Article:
The speed of our brains is also amazing. Research recently has even shown that the very words I am writing now might not be my own conscious selection. I am a stream of thought writer and often my thoughts are well ahead of where my feeble fingers pace lies. Neuroscience has shown that it is far worse than that, that long before the neurons for my fingers fire the brain had long ago fired for my writing, perhaps before I even formed a thought itself. I might not be writing at all, but merely transcribing for my brain. Such research has people debating free will itself.
It is safe to say these things are not certain, we know about as much for certain about our brains as we know about the surface of Mars, which is to say both not much and not enough. We are also making great strides forward to learn more everyday, yet we still labor under many archaic ideas about our brains, like the 10% myth. It is a myth that we only use 10% of our brain; we use it all, just not all at once or consciously.
Intelligence is another thing we misunderstand about our brains. Most people think of intelligence in the form of an IQ test, but that is a frail way to view intelligence. Intelligence is normally defined as the ability to acquire and apply knowledge and skills. However the tests actually measure your book smarts, your knowledge of literature, math, history and science. It ignores many other aspects of intelligence, like physical intelligence.
Chole Bruce is an excellent example of a human with very high physical intelligence. Her capabilities in Martial Arts are world class, literally one in several million or more. There is musical intelligence, now how many people just came to mind for you there? How many phenomenal musicians with unparalleled skills can you think of? None of these things are even touched upon in an IQ test, we do not measure them. Spatial intelligence, Social Intelligence, Combat Intelligence (not the same as Military intelligence), and so on.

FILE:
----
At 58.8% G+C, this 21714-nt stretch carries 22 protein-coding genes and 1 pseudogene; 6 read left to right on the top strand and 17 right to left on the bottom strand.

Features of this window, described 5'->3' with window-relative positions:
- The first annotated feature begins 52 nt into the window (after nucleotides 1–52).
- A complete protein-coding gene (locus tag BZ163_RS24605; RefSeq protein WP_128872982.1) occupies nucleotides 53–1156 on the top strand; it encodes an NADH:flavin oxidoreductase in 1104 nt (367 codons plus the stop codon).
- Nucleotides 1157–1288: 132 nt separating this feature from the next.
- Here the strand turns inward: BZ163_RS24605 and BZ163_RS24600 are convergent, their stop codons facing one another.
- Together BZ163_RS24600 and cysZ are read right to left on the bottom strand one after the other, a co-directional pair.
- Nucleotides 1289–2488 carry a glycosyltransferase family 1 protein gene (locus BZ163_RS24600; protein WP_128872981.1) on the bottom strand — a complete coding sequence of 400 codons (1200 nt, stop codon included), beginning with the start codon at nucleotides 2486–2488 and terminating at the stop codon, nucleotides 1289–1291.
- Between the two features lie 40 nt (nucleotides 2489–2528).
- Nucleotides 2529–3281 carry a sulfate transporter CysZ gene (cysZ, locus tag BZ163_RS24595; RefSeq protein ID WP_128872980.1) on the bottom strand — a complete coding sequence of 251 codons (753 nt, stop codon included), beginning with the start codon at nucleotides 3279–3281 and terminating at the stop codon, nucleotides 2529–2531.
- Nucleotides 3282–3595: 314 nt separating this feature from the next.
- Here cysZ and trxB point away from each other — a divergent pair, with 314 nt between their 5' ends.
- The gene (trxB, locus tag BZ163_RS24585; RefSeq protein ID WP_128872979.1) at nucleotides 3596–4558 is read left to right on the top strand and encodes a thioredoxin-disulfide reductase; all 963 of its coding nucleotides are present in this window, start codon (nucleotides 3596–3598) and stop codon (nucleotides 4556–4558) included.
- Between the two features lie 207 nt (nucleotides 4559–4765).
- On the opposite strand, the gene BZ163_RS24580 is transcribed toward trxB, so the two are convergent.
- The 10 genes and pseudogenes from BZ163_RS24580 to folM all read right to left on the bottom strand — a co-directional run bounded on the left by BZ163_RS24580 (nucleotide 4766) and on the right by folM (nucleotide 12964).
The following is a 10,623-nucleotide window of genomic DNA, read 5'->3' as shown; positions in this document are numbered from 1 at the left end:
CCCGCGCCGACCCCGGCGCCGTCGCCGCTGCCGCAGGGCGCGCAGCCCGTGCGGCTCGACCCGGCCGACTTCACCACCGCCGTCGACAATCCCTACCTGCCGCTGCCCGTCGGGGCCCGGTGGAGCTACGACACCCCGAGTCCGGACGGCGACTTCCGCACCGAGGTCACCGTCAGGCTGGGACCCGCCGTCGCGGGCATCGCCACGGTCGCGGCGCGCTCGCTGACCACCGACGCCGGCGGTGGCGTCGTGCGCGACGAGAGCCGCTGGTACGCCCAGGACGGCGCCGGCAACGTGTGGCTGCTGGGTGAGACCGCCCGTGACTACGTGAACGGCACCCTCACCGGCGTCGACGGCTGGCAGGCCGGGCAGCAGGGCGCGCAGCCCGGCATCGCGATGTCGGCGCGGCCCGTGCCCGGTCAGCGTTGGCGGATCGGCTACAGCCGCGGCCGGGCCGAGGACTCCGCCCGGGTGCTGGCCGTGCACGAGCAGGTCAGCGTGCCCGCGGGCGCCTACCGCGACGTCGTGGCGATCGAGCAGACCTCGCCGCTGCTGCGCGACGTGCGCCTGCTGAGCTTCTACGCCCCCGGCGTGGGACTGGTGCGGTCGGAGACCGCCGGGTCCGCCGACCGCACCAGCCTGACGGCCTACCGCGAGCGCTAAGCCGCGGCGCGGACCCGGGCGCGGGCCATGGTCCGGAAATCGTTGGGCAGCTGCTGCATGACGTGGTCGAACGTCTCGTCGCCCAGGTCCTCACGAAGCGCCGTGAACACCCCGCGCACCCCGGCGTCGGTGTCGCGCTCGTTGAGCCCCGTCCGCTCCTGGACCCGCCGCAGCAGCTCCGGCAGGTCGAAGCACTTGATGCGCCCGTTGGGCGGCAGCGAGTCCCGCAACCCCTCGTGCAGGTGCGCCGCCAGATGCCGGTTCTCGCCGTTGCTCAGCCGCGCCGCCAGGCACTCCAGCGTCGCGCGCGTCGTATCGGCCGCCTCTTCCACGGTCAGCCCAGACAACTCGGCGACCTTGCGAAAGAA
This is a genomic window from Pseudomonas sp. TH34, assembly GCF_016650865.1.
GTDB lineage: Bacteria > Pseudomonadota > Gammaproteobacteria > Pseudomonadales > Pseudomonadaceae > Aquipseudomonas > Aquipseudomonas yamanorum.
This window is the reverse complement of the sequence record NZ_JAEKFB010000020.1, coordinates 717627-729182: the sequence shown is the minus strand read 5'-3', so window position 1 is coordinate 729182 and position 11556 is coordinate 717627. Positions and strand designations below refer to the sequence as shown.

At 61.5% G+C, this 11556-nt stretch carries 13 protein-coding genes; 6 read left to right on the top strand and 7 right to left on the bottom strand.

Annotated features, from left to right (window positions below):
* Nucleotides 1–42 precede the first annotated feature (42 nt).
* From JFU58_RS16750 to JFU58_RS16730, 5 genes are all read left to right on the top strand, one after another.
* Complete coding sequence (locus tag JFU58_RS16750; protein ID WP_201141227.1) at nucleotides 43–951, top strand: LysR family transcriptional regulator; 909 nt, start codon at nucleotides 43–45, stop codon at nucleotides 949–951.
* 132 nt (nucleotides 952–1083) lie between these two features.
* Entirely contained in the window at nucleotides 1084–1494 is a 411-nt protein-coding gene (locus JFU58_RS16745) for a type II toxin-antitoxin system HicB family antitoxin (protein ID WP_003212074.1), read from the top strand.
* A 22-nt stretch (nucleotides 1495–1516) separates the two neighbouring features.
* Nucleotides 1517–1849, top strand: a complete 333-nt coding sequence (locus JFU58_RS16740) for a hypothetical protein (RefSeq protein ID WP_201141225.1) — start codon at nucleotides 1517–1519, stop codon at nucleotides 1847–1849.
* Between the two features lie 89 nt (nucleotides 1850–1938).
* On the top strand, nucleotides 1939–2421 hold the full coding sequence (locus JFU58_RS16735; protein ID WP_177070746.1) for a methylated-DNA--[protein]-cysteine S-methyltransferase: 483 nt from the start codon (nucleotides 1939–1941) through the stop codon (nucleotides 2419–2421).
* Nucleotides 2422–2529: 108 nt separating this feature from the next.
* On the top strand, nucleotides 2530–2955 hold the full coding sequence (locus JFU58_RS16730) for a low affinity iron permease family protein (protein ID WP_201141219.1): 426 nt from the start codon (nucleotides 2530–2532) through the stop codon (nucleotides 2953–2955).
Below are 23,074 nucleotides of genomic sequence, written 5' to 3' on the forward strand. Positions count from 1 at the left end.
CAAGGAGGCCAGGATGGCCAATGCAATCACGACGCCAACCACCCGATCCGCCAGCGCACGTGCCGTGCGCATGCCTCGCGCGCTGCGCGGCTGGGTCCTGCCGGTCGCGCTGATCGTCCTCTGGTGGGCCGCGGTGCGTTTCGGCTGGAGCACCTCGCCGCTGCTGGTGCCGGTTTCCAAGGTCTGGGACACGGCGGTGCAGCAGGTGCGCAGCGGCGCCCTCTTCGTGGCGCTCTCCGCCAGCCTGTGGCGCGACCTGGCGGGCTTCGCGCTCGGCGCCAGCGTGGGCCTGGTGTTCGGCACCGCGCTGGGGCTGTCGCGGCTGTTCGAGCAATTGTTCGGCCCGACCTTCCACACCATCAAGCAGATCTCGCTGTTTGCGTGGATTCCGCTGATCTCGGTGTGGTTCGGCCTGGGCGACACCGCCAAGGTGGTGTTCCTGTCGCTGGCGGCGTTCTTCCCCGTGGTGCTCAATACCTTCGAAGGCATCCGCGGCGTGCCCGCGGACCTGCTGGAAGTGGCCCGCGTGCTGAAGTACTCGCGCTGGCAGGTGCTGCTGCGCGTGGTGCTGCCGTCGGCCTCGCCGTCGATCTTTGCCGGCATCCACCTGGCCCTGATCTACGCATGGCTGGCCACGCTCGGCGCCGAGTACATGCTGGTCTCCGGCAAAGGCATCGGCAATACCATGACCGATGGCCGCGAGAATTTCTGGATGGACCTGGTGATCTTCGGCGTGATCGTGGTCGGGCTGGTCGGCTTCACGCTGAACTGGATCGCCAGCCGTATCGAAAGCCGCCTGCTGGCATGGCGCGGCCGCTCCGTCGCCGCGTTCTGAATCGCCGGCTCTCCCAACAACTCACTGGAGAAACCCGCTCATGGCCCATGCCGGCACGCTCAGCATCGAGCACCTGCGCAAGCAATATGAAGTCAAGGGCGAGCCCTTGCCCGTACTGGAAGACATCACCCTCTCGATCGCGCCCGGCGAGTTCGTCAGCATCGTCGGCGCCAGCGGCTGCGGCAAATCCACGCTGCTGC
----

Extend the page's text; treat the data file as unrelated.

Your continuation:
Consciousness itself is an as yet almost unexplored avenue of research. Our best understandings are as yet rather infantile. Recent experiments with magnetic fields on consciousnesses have produced very interesting results. Mild variations in the fields affect the brain and can produce all kinds of mental states often attributed only to the divine, spiritual or mystical. The case is still out, but the information is interesting.
Memory is another aspect of our brains not often considered. People view their own memories like a film or photo album when the memory is a lot more like a jigsaw puzzle with many pieces missing and quite a few your brain made to fill in the blanks. It all seems perfectly normal and real to us; right up until you get a dozen people recalling a past event, then the arguments start over “that’s not how it happened”. In cases of trauma this aspect can be exponentially greater and actual false memories are a very real possibility. All memories are reconstructions of the bits our brains stored. That is why actual precise memorization takes effort for most folks.
Emotive states are another aspect of the brain which most people do not fully appreciate. I love my grandson, to me this is palpable, it is so real a feeling it is indisputable to me. It is entirely subjective however, I cannot take love out and hand it to you to prove love. I can show you my Grandson and my feelings for him will be self evident in our interactions.
In this same fashion people often have very strong emotions about God and spiritual matters. These feelings do not prove God anymore than my love of my grandson proves love. Since one cannot show God to prove the interaction as I can my grandson, it is possible it is simply a feeling they have. For many people of faith this simple concept feels humiliating, as if they are being duped by their own brains. We all are, in some way shape or form.